A remarkably condensed deconstruction of a very private early morning hustle recounted here in passé simple. The narrative collapses into three competing voices. Le Berre’s flute and Buirette’s accordion couple with deep successive strokes on acoustic bass and allow Fonfrède to recite the text with a speed of a machine-gun. Her diction is impeccable, smooth, free-floating. A reedy, polyphonic solo on accordion engrosses, holding us warmly between the grooves of its bellows, and cradling our heads into abandon. All this charm was deployed here to tell us some home truths about… a cold shower and a morning coffee…
This cantata opens comfortably with a dependable basso continuo and fast, though texturally thick accordion lines. Fonfrède’s art is to singing what Conlon Nancarrow was to keyboards. As a result, it is impractical to even attempt to follow the semantic content of the rapid-fire syllables without reading the attached sheet. It then turns out that her proceeding relies on stammer-like repetition. The words (hardly about the “wasps” from the title) must have been selected for their phonetic quality and above all for the apparent overabundance of bilabial nasals, ultimately the first consonants we all humans emit with some time after birth. When the ‘song’ attains its dramatic climax, the tension is soon released through a steady, peaceful decrescendo. Somewhat superfluously, the trio interjects descriptive elements (vacillating stomps from behind a corner, a decisive accordion-bass dash across the courtyard). Hyperbolic, coarse moans of devoiced agony side with an arco in audible despair. In full denial, springtime sentimentality closes the track with inanely banal ‘la-la-la’.
La duchesse de Guermantes
Dominique Fonfrède adapted Marcel Proust’s text and interprets it here in a caricatural, stilted, indignant manner. A Shelley Hirsch-like homophonic doubling ushers in a slow, matter-of-factly presentation of the same lyrical content. Hysterical, nervous laughter interrupts the uncertain flow.
Liseron II, matin de septembre
The track begins as a trio for accordion, flute and recitative. The flute flutters blithely around accordion’s reliable harmonic stasis. In one of the most classical moments, the flute and soprano vocal take off for a feathery flight. The theme is never developed. Instead, the accordion shifts into an uptempo mode and Dominique Fonfrède’s vocal salvos become grandiose, further enhanced by Carlos Zingaro’s violin. The instrumental trio of accordion, flute and violin configures a couple of short notes, while Fonfrède descends from her soprano into ungainly shout and pedantic warble.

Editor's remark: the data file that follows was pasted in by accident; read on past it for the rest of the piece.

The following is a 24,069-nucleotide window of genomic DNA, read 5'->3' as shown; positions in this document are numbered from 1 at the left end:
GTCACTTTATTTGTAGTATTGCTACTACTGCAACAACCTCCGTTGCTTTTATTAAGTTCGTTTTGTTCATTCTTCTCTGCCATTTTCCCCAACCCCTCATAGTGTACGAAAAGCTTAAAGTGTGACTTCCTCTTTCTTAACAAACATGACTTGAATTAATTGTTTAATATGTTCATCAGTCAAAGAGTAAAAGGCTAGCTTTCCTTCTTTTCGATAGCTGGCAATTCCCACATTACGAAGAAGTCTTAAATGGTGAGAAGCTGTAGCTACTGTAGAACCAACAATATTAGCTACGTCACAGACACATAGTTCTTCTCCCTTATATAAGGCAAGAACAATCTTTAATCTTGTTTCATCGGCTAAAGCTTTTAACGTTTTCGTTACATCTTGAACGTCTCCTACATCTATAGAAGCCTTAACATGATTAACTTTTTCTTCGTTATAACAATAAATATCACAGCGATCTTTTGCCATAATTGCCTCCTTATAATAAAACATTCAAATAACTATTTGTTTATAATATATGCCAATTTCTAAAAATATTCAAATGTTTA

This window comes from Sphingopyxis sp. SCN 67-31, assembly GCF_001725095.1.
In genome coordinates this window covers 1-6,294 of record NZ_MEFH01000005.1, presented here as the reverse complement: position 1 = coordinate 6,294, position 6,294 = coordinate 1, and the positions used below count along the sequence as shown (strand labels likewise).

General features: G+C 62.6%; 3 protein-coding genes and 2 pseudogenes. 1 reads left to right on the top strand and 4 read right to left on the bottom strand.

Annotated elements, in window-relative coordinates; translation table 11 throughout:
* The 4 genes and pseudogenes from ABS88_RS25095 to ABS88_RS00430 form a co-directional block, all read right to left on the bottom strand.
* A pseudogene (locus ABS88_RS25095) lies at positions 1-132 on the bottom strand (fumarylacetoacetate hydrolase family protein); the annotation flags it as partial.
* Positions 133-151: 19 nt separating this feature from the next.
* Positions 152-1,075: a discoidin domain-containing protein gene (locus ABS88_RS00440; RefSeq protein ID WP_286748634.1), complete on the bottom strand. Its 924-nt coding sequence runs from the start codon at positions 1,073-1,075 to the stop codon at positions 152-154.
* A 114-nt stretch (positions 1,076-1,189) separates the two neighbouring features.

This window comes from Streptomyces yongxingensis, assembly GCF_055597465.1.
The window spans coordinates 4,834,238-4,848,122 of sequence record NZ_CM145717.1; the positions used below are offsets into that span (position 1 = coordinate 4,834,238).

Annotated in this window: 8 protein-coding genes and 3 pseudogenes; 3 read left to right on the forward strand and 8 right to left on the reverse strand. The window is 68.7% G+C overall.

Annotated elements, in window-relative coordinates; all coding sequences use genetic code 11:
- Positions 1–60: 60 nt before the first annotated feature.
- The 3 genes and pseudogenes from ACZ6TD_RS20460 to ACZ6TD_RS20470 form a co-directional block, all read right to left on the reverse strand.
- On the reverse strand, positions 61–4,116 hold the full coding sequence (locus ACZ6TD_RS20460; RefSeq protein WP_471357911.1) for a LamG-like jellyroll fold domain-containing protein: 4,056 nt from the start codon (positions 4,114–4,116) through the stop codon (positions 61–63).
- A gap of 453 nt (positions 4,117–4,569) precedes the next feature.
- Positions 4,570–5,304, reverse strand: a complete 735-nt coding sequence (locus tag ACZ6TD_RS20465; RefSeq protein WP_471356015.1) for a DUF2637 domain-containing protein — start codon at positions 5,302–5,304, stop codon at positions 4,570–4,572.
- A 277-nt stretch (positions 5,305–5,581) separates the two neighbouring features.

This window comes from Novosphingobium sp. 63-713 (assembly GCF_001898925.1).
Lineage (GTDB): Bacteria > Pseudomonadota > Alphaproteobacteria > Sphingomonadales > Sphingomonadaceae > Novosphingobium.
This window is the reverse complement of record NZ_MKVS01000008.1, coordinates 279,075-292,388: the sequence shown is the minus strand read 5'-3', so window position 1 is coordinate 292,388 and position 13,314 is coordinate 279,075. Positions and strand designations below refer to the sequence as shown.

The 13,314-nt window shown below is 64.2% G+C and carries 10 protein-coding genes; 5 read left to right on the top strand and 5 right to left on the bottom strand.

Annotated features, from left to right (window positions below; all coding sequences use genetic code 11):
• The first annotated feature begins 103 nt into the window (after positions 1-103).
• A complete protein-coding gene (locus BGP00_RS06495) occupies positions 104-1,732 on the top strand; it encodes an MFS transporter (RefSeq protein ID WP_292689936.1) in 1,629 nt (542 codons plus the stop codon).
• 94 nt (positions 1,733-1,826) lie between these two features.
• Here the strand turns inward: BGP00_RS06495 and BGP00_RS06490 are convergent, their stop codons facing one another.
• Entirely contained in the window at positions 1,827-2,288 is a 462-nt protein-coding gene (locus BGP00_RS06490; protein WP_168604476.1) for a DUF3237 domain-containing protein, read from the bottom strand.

This delicate, elegant tango has its caminada tempo well-defined by a plucked bass. Buirette and Fonfrède exchange roles, achieving the classic Pied de Poule style. This is twilight nostalgia at its most poignant, yet with none of Borgesian coraje. The track’s witty twists and unusual phrasing are as feminine as the beauty of any Porteña’s feline steps.
Hot and wet. The midsummer theme expresses ego-doubts of a cat, with a bowed bass, assertive voice and an accordion. It is the accordion that feels its way diminuendo around the twisted yellow-lit streets of the 5ème arrondissement or maybe la Recoleta, the emblematic neighborhoods of two cities marked forever by the experienced, urban face of this instrument and its close cousins.
In a welcome departure from the avant-chanson style, the trio plunges into an improvisation awash with riffy bass bowing, robotic panting, susurrando and Angst-whispering. The frenetic pace and incandescent interpenetration of contrasting elements recalls Steve Hillage’s equally impromptu intermezzo “Fish”.
This most complex composition on the record begins with a Balkan-sounding polyphonic vocal trio. Slowly the constraints of the French language (the stress on the last syllable) betray the singers’ origins. When Le Berre intervenes on his unusually highly pitched cornemuse (French bagpipe), the character of the piece suddenly changes. The French variant of this instrument usually has a small drone and Le Berre always astounded me in his long-winded, spine-chilling contributions to the recordings documented by Un Drame Musical Instantané. The two bellows-dependent instruments – accordion and bagpipe take us here on a trail with youthful, vivacious, upbeat intentions. Then the duo steadies for a moment of reflection, extracting unusual harmonies from the air reservoirs (how often do we hear bagpipes and accordion seeking unison?). Carlos Zingaro’s violin rejoins shortly in one of the more lyrical moments on the record.
Coda ad hoc
The closing statement for voice and accordion.
PIED DE POULE: “Indiscrétion” (1988)
PIED DE POULE: “Café noir” (1991)
PIED DE POULE: “Jamais tranquille! Rude journée pour les mouflets” (1993)
PIED DE POULE: “Confection et articles divers” (1997)
The trio can also be found on compilations “Douze pour un vol.2” (1986) and “Bunt” (1991). All of these records are of the highest quality. The avant-gardish tension of the early recordings mellowed slightly with time, but in a highly praiseworthy manner.
One could trace the origin of ideas first developed by the trio to Michèle Buirette’s debut LP, on which all the three artists appeared (although never together on any of the tracks). It was with great joy that we could rediscover Buirette’s world of intelligent and fresh songs four years ago.
Michèle BUIRETTE: “La mise en plis” (1985)
Michèle BUIRETTE: “Le panapé de Caméla” (2004)
One song can also be found on compilation “Bad Alchemy Nr 4” (1986).